As Luke’s first birthday is approaching I thought I would share two tips for a great birthday. One is a lesson and the other is a favorite tradition we have developed over the past three years.

The first birthday is as much a milestone for the parents as it is for the birthday boy. Surviving the first year is huge deal and a thing to be celebrated. I was so excited about our accomplishment that we only served a champagne punch at Ellis’ first birthday. I think that was a big bummer for all the kiddos who attended and could only drink water. We rethought that the second year and had non-alcoholic beverages on hand. So learn from our mistake and toast your self, but don’t forget about everyone else. That’s the lesson.

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The tradition is the solution to a lifelong problem of mine: I never know what to do with cards. I don’t really save these things, but I have a little bit of guilt in the back of my mind when I throw them away. I think this guilt stems from my stint interning at the Department of Education where it was my job to create the daily archive book, a public record of everything the Undersecretary of Education did that day. Sometimes the book was 60 pages long. This certainly skewed my perception that every detail was important for posterity. However, my kid isn’t the Undersecretary of Education and 60 pages worth of notes on anybody’s day isn’t really interesting. So, I still chuck the cards.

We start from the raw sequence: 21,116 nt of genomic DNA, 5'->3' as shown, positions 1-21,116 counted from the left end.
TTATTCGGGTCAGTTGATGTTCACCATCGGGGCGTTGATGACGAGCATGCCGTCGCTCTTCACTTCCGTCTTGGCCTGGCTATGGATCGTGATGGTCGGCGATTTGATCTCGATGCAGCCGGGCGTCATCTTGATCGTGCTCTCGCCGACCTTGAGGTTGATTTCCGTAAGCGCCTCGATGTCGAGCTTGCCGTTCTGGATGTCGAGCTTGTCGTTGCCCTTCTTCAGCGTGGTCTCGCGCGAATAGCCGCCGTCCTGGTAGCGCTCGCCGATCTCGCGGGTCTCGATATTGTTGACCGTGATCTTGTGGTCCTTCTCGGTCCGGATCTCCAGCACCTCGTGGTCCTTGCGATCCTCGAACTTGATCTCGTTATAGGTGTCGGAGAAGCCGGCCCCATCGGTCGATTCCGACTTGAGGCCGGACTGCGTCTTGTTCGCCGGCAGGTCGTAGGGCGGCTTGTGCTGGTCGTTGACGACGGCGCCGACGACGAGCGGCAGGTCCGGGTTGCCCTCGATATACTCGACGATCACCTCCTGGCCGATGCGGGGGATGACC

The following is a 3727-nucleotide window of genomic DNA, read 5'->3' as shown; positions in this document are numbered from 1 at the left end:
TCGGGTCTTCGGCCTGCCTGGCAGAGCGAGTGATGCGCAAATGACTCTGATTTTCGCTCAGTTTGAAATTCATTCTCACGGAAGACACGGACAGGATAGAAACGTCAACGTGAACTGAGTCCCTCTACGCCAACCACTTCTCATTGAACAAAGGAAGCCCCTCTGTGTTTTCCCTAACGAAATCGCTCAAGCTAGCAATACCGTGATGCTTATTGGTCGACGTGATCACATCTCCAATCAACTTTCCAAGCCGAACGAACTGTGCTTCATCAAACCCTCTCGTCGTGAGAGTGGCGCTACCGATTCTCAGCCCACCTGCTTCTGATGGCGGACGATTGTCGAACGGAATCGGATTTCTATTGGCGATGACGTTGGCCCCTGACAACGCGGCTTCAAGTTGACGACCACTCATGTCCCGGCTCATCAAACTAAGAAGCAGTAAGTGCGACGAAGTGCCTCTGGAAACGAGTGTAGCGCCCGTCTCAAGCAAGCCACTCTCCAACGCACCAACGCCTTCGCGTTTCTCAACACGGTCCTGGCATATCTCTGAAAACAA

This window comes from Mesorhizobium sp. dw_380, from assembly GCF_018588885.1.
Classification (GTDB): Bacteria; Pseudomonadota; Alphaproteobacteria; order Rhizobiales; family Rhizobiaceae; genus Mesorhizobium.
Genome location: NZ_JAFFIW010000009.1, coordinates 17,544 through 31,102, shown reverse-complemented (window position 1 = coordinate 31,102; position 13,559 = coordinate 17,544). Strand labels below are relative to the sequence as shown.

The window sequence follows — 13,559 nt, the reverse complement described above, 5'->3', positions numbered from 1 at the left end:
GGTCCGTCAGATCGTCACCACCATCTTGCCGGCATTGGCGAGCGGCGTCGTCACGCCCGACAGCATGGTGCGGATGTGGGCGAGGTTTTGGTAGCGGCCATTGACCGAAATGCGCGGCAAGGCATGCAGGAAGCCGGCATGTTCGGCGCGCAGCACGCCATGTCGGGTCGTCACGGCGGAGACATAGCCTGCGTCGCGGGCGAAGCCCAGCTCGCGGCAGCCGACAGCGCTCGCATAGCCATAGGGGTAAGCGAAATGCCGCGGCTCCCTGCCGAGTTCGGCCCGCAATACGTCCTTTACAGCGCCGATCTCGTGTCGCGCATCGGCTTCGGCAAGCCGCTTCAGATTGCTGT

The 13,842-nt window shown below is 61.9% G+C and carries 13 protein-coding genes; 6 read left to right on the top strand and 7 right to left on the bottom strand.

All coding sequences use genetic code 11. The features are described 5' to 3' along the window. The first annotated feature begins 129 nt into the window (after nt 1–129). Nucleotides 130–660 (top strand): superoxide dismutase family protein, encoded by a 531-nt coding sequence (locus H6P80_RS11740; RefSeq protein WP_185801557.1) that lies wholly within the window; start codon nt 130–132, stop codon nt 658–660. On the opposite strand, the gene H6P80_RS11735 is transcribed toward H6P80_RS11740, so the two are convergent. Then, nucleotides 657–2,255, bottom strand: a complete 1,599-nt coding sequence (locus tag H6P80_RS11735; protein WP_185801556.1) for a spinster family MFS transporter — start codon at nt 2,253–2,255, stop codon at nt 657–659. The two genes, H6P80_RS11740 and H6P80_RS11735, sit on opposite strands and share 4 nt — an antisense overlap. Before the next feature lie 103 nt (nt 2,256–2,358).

Instead of saving all those cards, we’ve started a simple tradition of a birthday year book at his party. It is doctor Seuss’ Happy Birthday to You. Each year we have all his party attendees sign the book. They can write a little message (or not) but it satisfies my sense of creating a record of his birthday, and it is easy enough to do each year (which is key to a successful tradition—our mother’s day tradition is a huge pain and I am not sure how long I will be able to keep it up, but that is a story for another post). I paperclip the book open to the page that everyone should sign (learned this the hard way the first year, when people wanted to sign throughout the book). There are enough pages to last for 30 birthdays!


So happy early birthday Luke. And congrats City Mama and Papa on a job well done!